People who were bullied growing up and go on to become the smartest, nicest, and most interesting dude at the company Christmas party, yet they still harbor this overwhelming sense that nobody really likes them, that it’s all fake and unreal and unearned and undeserved, and that in the end, everybody’s going to wind up hurting them.
People who grew up thinking they were dumb but then go on to get a PhD in molecular astro-chemo-bio-physics yet still feel like they have to prove themselves over and over, that they can’t be wrong about anything, ever, that any sign of doubt in others is a secret sign of inner laughter, that the simplest of mistakes or a poor decision will bring down their whole life like a house of cards.
Maybe your neurotic mother conditioned you to feel guilty about every fucking thing that ever goes wrong in her or anybody’s life, so you’ve learned over the years to always believe you’re not good enough.
These habits – a.k.a. your identity – have been built up over the course of decades of living and breathing, laughing and loving, succeeding and failing, and through the years, they have built up a cruising speed of 40 knots or so in the freezing Atlantic.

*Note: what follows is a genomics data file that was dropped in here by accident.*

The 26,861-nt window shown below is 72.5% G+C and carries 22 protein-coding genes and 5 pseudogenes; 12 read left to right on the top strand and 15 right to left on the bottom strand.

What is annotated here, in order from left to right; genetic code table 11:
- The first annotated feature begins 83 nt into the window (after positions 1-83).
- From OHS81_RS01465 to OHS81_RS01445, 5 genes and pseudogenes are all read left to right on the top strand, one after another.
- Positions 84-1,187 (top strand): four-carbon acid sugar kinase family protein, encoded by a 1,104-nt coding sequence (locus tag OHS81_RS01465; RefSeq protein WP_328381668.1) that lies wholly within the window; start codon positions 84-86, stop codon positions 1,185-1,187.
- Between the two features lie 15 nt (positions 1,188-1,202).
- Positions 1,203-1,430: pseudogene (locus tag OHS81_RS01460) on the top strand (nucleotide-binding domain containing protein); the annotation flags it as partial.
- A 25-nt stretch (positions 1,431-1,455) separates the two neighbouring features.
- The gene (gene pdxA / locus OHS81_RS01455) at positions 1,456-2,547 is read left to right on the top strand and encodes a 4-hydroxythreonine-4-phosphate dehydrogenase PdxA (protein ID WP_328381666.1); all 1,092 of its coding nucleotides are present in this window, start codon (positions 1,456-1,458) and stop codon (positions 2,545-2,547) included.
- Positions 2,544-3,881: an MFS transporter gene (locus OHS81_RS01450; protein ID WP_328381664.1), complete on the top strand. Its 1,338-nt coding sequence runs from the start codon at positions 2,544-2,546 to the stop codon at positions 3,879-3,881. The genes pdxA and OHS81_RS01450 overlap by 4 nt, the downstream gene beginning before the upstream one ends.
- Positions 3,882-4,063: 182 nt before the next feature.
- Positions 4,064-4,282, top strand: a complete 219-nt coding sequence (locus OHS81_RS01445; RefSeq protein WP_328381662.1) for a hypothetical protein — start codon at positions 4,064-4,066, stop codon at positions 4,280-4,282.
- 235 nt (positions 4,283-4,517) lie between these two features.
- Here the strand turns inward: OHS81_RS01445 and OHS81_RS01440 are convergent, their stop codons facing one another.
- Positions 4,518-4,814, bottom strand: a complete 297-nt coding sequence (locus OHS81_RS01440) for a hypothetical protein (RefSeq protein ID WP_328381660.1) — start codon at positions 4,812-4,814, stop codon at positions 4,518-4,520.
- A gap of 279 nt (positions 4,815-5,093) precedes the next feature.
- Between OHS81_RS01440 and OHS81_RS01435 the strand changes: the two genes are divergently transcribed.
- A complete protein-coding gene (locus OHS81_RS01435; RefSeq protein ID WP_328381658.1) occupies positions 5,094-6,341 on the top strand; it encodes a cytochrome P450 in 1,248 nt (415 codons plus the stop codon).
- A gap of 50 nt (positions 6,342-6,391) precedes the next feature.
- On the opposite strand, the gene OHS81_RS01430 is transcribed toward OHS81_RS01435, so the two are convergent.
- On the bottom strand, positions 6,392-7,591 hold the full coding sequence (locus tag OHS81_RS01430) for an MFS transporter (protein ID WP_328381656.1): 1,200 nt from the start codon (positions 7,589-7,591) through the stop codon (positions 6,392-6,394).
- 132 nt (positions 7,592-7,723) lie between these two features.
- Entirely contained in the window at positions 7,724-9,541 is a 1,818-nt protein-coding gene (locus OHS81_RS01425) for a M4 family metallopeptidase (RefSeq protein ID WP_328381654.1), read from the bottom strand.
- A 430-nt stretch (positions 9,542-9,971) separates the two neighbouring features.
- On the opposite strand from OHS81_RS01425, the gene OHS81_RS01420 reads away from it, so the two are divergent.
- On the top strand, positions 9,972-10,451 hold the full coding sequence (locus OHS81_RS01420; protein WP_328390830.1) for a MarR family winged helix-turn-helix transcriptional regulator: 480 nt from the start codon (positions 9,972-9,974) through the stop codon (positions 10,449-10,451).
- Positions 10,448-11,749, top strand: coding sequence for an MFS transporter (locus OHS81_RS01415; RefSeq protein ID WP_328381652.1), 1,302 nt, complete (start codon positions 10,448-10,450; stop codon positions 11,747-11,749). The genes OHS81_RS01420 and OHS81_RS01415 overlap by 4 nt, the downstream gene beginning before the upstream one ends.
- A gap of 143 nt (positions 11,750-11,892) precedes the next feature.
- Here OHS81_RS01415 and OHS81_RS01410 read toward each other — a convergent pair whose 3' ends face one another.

Life’s not like a Smart Car where you can just jack the thing into reverse and veer onto a pedestrian-strewn sidewalk whenever you please.
Life moves at the pace it wants, not the pace you want, bucko.
Maybe that is why we are so afraid, because we know that once we chart that course and fire up those furnaces, it’s so fucking hard to turn things around, it’s so hard to move and change and we’re afraid we may end up like the spoiled rich girl, stranded in the icy Atlantic, screaming, “Jack! Jack!” even though there was totally room for Jack on that piece of plyboard, the dude clearly had some martyr complex and wanted to feel like he was dying for her, dying for something beyond his own selfish desires, which ironically, is still dying for your own selfish desires, asshole.
It would be easy for me to say, “I want the answer NOW! I want to know what my life will be like NOW! I want to know what I should do, how I should feel NOW!” But I’ve lived long enough and fucked up enough to know that that doesn’t help things.

The orginal article.

Summary of “How To Go From Procrastinate Hero To Procrastinate Zero”